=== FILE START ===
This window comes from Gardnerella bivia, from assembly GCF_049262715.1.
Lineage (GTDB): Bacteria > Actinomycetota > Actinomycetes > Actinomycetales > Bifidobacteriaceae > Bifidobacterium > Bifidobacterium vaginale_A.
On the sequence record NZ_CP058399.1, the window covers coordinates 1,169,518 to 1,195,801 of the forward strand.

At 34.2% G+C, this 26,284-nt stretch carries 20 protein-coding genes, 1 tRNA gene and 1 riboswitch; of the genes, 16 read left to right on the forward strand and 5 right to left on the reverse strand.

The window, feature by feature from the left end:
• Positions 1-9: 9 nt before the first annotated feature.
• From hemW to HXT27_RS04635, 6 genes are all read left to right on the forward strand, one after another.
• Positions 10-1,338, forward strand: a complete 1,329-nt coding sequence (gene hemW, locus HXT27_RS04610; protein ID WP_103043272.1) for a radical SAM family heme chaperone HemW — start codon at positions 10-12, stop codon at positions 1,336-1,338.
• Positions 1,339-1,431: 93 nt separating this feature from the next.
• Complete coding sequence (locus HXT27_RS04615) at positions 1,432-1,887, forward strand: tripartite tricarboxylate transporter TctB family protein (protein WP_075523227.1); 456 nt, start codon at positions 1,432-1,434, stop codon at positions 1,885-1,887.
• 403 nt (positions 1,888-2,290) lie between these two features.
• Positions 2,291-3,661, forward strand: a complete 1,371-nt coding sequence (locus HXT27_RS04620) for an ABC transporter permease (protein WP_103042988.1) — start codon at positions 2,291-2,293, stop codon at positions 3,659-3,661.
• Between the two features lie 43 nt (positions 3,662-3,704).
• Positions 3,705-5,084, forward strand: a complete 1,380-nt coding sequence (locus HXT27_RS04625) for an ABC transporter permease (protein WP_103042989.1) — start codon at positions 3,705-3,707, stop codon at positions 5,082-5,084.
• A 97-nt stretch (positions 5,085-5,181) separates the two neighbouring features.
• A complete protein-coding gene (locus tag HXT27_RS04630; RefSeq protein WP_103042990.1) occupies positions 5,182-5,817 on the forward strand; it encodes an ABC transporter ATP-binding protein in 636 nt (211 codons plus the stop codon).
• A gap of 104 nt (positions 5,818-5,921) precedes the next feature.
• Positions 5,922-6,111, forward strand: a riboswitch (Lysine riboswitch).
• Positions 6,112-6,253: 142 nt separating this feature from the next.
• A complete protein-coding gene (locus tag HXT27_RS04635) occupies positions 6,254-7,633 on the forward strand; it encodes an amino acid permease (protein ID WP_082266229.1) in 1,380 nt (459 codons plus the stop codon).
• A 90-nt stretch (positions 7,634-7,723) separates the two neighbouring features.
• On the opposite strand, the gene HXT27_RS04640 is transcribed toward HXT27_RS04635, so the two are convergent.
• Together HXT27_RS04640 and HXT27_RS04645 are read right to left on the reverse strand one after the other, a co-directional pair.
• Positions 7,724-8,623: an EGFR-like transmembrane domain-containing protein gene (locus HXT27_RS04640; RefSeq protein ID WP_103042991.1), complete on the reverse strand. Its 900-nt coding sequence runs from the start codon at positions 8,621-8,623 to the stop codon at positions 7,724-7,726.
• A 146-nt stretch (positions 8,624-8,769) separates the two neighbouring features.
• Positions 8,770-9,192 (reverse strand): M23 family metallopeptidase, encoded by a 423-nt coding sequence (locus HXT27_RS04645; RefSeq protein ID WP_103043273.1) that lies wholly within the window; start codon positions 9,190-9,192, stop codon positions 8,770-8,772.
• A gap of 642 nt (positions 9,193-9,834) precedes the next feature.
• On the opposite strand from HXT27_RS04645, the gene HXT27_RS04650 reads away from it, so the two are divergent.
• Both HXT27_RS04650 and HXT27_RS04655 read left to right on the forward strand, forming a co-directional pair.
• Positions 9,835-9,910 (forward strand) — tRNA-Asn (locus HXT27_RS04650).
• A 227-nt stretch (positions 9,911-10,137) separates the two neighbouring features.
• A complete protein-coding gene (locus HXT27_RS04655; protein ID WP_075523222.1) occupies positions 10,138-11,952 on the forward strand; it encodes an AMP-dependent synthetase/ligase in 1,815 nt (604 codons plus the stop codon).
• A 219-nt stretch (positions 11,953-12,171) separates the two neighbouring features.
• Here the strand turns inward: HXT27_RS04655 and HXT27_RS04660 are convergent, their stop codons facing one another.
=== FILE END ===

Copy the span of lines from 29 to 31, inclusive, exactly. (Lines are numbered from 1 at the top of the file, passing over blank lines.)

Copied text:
• Both HXT27_RS04650 and HXT27_RS04655 read left to right on the forward strand, forming a co-directional pair.
• Positions 9,835-9,910 (forward strand) — tRNA-Asn (locus HXT27_RS04650).
• A 227-nt stretch (positions 9,911-10,137) separates the two neighbouring features.